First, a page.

• Kiyotaka Okada
    From the 1Department of Ophthalmology, Juntendo University School of Medicine, Tokyo, Japan; theDepartment of Ophthalmology, Kyoto Prefectural University of Medicine, Kyoto, Japan; and theDepartment of Physiology, Kinki University School of Medicine, Sayama, Japan .
  • Osamu Matsuo
    From the 1Department of Ophthalmology, Juntendo University School of Medicine, Tokyo, Japan; theDepartment of Ophthalmology, Kyoto Prefectural University of Medicine, Kyoto, Japan; and theDepartment of Physiology, Kinki University School of Medicine, Sayama, Japan .
  • Akira Murakami
    From the 1Department of Ophthalmology, Juntendo University School of Medicine, Tokyo, Japan; theDepartment of Ophthalmology, Kyoto Prefectural University of Medicine, Kyoto, Japan; and theDepartment of Physiology, Kinki University School of Medicine, Sayama, Japan .
  • Corresponding author: Akira Matsuda, Department of Ophthalmology, Juntendo University School of Medicine, 2-1-1 Hongo, Bunkyo-Ku, Tokyo, 113-8431, Japan; akimatsu@juntendo.ac.jp
Investigative Ophthalmology & Visual Science April 2012, Vol.53, 1846-1851. doi:10.1167/iovs.11-8380
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      Kanji Hori, Akira Matsuda, Nobuyuki Ebihara, Kojiro Imai, Kazuhiko Mori, Toshinari Funaki, Yasuo Watanabe, Satoru Nakatani, Kiyotaka Okada, Osamu Matsuo, Akira Murakami; Involvement of Plasminogen Activator Inhibitor-1 in the Pathogenesis of Atopic Cataracts. Invest. Ophthalmol. Vis. Sci. 2012;53(4):1846-1851. doi: 10.1167/iovs.11-8380.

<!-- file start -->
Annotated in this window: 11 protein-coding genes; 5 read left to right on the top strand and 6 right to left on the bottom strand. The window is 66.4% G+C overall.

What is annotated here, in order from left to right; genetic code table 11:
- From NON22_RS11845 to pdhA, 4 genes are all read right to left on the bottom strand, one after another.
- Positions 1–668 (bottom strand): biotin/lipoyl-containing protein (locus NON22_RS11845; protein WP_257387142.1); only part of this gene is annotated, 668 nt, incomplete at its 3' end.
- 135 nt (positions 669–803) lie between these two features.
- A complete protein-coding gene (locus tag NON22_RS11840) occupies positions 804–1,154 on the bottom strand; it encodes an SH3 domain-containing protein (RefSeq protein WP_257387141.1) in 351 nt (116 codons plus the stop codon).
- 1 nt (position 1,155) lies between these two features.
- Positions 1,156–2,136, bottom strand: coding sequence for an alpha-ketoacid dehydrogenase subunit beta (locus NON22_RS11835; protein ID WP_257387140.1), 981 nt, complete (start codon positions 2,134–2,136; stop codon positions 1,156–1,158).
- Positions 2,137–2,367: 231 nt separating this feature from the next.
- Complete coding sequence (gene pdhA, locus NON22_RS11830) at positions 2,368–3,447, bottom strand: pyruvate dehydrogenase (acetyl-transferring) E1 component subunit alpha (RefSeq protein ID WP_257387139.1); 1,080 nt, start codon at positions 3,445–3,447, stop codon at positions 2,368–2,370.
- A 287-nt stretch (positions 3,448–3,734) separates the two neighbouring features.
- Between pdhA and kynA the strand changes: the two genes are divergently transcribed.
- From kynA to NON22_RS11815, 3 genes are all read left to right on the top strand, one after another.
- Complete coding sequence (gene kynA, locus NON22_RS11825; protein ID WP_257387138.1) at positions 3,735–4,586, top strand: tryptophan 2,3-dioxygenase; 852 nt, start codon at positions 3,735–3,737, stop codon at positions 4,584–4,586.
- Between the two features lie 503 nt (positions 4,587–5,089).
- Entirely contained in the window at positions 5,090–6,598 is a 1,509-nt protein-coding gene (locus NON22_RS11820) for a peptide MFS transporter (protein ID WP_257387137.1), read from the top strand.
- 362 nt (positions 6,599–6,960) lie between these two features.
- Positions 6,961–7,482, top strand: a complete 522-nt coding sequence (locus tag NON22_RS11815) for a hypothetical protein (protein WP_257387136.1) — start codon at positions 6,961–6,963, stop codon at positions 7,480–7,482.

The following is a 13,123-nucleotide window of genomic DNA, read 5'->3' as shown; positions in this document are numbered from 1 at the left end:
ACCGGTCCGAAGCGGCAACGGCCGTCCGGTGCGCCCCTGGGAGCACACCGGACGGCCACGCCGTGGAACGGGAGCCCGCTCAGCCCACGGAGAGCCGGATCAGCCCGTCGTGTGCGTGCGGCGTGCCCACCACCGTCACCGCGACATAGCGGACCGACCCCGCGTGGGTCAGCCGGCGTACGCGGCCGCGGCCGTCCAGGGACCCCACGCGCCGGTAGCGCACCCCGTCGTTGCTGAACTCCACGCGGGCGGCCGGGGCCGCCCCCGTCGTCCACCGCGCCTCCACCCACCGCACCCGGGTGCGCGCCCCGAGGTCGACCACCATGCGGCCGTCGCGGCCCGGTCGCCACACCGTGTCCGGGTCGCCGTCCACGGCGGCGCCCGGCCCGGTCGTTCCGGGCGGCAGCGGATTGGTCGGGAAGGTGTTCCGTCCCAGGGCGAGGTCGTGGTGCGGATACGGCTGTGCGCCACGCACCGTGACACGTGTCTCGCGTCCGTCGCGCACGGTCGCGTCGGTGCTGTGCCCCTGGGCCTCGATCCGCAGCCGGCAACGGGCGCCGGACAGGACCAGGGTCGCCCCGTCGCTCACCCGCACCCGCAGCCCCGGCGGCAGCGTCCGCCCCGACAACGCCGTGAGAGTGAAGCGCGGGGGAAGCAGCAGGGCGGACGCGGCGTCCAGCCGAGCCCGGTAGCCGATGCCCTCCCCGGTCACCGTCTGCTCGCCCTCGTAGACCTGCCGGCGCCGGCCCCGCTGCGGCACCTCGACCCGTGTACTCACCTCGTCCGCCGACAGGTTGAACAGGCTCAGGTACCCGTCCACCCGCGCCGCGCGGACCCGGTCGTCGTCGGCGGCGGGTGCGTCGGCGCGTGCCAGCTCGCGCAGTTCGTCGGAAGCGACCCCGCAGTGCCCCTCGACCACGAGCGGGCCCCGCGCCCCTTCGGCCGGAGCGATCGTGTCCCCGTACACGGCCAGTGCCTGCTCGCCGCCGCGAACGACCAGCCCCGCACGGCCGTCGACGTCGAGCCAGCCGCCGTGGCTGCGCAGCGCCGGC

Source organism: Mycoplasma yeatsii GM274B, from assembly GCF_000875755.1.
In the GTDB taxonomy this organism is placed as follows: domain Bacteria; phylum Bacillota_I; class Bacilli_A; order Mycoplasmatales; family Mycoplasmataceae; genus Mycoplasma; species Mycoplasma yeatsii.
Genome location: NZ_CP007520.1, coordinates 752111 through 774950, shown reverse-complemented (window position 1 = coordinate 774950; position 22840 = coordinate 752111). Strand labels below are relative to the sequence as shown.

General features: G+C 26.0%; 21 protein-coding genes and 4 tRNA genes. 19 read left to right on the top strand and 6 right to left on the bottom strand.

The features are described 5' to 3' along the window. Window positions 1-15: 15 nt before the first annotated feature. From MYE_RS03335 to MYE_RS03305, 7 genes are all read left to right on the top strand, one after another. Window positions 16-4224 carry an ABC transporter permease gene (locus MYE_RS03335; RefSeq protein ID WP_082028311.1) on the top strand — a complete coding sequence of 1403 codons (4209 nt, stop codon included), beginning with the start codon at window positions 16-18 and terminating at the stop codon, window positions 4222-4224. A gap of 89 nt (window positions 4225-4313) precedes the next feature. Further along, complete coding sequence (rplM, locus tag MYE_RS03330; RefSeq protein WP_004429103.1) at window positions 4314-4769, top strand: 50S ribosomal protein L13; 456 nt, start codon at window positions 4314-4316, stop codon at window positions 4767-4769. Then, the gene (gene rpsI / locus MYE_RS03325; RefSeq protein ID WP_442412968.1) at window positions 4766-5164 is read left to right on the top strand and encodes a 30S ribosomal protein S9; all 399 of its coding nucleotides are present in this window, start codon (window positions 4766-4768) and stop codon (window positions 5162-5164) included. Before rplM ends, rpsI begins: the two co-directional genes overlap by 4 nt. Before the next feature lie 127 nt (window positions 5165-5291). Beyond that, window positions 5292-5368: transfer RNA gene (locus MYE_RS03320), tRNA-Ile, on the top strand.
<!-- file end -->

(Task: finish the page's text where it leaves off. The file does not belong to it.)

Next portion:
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      © ARVO (1962-2015); The Authors (2016-present)

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Abstract

Purpose.: Further to our previous report of a genetic association between interferon-gamma (IFN-γ) receptor 1 gene and atopic cataract, we investigated the roles of plasminogen activator inhibitor-1 (PAI-1), a fibrosis-related, IFN-γ downstream molecule, in the pathogenesis of atopic cataracts.

Methods.: Cultured lens epithelial cells (LECs) were stimulated by IFN-γ and quantified by PAI-1 mRNA/protein expression. PAI-1 and TGF-β mRNA expression was quantified using cDNA samples obtained from the lens epithelium of atopic cataract patients (n = 7) and of senile cataract patients (n = 8). The anterior capsules obtained from atopic cataracts (n = 9) were immunostained with anti-PAI-1 and anti-alpha smooth muscle actin (α-SMA) antibodies. PAI-1 gene expression was knocked down by PAI-1 siRNA, and α-SMA expression was examined under TGF-β1 stimulation. Expression of α-SMA was examined as a pathological hallmark of anterior subcapsular cataracts, commonly observed in atopic cataracts.